Reading Through those Terrible, Horrible, No Good, Very Bad Days
Books for little kids with big feelings.
During the past year, I have spent hours snuggling in next to my toddler and turning the pages of a familiar book. Being transported to lands outside of our little bubble is a treat on these days of going mostly nowhere. We can be sneaky monsters, mama and baby bats, or tiny mice on a big adventure. Books remind us that life carries on, stories are eternal, and feelings remain universal — even, or especially, in times of unrest. Books have also given my husband and me the vocabulary and the opportunity to talk with our daughter (and each other!) about difficult topics like strong emotions and feelings.
It is no easy task. I am a writer and a trained mental health professional. And yet, as I watched as hate embroiled our nation’s Capitol, I struggled to find the words to describe my feelings. We tried to shelter our daughter from the news, but I figured that a 2-year-old, already surprisingly observant and demonstratively emotional, must be processing it all somehow. Little kids are smart, my therapist told me, and they will pick up on it if we are pretending to be OK. She repeated something I have heard a lot recently, which is that it’s OK to let your child see you be sad or angry or frustrated from time to time. Own it, describe it and show them that you will be OK again. This gives kids the words to begin to process and describe their own emotions as well.
Books, and some television shows like Daniel Tiger, also give caregivers that safe space to explore strong emotions and help us get used to them. Lately, I have overheard my daughter singing to herself as she takes a nap: “Little by little, we all feel better again!” from Daniel Tiger. It makes my heart swell. Empowering her with the ability to talk about her feelings inspires me to do the same.
The other day, my daughter looked over at me while she was eating snack and said, “Mama looks worried.”
“Yes,” I said, taking a deep breath, “I am. But I’m going to be OK.”
The Rabbit Listened
by Cori Doerrfeld
(Dial Books for Young Readers, 2018).
In this sweet book, Taylor builds something very special … and then it comes crashing down. Animal after animal arrive to help — the chicken wants to talk, the bear wants to shout, the elephant wants to remember, but Taylor does not feel like doing any of those things, and the animals leave.
Then rabbit comes and, well, listens. She listens while Taylor talks and shouts and remembers. Just as in Maybe Tomorrow? the message of The Rabbit Listened is that just being there for a friend during a hard time is often all that is needed. I have thought about this book frequently since I read it with my daughter — when my husband is missing his parents whom we have not seen in a year, or when my daughter wants everything her little (and only) playmate plays with. It is a good reminder that they probably mostly need a hug and an “I’m sorry.” Empathy — not planning, not fixing, not talking — can go a long way in healing.
by Charlotte Agell
Illustrated by Ana Ramírez González (Scholastic Press, 2019).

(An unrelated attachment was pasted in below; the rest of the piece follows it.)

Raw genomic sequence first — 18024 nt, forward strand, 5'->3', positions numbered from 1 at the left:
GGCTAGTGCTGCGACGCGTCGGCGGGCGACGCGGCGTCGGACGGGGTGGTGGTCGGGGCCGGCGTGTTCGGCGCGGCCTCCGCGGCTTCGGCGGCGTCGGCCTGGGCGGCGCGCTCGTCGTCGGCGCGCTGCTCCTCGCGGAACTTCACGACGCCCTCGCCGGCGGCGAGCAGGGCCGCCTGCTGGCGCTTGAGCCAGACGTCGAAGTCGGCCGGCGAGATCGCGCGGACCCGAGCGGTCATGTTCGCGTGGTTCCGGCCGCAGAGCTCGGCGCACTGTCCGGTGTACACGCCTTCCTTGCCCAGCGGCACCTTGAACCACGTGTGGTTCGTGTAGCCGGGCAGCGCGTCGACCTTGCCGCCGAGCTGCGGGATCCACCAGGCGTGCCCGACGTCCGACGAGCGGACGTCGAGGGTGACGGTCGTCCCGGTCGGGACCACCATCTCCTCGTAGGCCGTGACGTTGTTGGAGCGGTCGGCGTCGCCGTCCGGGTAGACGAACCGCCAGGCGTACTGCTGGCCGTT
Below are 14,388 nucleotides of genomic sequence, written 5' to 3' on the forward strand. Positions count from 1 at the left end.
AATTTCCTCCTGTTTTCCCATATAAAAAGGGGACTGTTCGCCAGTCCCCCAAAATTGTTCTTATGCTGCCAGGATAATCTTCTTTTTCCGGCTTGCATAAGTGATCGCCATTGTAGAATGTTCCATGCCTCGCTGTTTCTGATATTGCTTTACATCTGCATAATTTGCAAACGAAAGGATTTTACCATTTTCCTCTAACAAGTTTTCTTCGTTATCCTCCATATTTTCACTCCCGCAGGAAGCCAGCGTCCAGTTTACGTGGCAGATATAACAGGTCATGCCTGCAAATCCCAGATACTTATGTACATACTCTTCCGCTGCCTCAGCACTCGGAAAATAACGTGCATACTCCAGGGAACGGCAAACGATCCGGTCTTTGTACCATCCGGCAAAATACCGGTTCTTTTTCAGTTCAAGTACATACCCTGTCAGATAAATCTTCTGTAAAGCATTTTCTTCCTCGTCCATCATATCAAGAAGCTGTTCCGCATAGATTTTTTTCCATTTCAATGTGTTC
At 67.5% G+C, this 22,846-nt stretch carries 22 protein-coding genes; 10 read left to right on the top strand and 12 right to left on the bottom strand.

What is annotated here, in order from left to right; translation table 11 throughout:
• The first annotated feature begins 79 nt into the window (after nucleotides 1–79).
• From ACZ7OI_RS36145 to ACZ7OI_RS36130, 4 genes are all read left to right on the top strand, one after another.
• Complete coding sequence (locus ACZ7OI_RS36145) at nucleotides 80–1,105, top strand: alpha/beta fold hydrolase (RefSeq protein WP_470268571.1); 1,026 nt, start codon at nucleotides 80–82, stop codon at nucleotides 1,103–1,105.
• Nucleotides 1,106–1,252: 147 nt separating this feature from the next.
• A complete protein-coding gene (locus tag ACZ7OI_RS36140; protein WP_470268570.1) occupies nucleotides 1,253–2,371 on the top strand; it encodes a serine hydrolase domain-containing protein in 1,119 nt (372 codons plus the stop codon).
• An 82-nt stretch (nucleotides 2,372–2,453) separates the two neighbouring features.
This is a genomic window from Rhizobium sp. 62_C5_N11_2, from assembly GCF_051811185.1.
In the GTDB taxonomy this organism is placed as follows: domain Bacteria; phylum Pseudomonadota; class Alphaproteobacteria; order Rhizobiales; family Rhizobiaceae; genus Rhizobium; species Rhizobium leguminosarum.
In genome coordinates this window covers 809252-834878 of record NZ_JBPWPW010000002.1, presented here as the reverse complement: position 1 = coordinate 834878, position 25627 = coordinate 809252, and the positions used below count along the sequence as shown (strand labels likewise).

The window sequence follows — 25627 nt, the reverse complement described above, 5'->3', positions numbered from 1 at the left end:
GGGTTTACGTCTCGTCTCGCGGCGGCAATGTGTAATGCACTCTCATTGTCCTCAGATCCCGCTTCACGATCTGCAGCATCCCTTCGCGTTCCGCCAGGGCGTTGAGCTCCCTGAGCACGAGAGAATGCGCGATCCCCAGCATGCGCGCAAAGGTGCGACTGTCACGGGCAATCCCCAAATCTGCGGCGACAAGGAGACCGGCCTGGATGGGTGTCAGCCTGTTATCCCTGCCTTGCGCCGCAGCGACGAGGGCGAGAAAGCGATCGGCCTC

Be prepared with your tissues for Maybe Tomorrow? an endearing and moving story of sadness, loss and grief. Gorgeous, mixed-media watercolor paintings by Ramírez González (who created art for Pixar’s Coco) help show how the light gets in during dark times.
Elba, a purple hippopotamus, has a very heavy, very big block she has been carrying around for a very long time. It makes her “walk slowly” and “think darkly.” Norris, on the other hand, is a spritely alligator always surrounded by a cloud of butterflies. Norris does not pester Elba with constant positivity. Instead, Norris is just there for his friend, and most importantly, he keeps coming back. Norris helps Elba carry her block until, gradually, little by little, Elba’s block starts to shrink. This is a beautiful book for our current time of social isolation, as our children (and we, too) are distanced from friends, family, and loved ones — some of us even grieving lives lost. It helps kids and adults alike remember that sometimes being there and sharing in another person’s sadness is enough to stem the tide of darkness just enough to see the light.
When Sophie Gets Angry — Really, Really Angry
by Molly Bang
(Scholastic Bookshelf, 1999).
It is tough to choose between this Caldecott Honor-wining book and another classic children’s book about anger, Alexander and the Terrible, Horrible, No Good, Very Bad Day by Judith Viorst (Scholastic, 1972).
My daughter delighted in that book and made me read it to her five times in one day. She also told me that it is “her most favorite new book.” I have to admit that it is adorable to hear a 2-year-old say, “terrible, horrible, no good, very bad day.” It’s true that some days are just like Alexander’s: when nothing at all goes right, and what you really need is finally to crawl into bed at the end of the day. “Some days are just like that,” Alexander’s mom says. No kidding.
What I love about Sophie, however, is that Bang’s gorgeous book comes full circle. Sophie is angry; Sophie deals with it; Sophie feels better. Bang illustrates Sophie’s anger as a volcano about to explode and a large red roar that blows her dolls and toys away. It gave me an opportunity to ask my daughter what she does when she gets angry and to come up with ideas together about what else she could do. Sophie runs and runs and runs. Sophie cries. She notices the forest around her and the sea. She finds a tree. She listens. She returns home and everyone is happy to see her. Going outside, running very fast, feeling the sun, hearing the birds — these are all helpful resets for our children and for ourselves as well.
All of these titles can be found at your local library, any of our fine local independent bookstores, or at bookshop.org.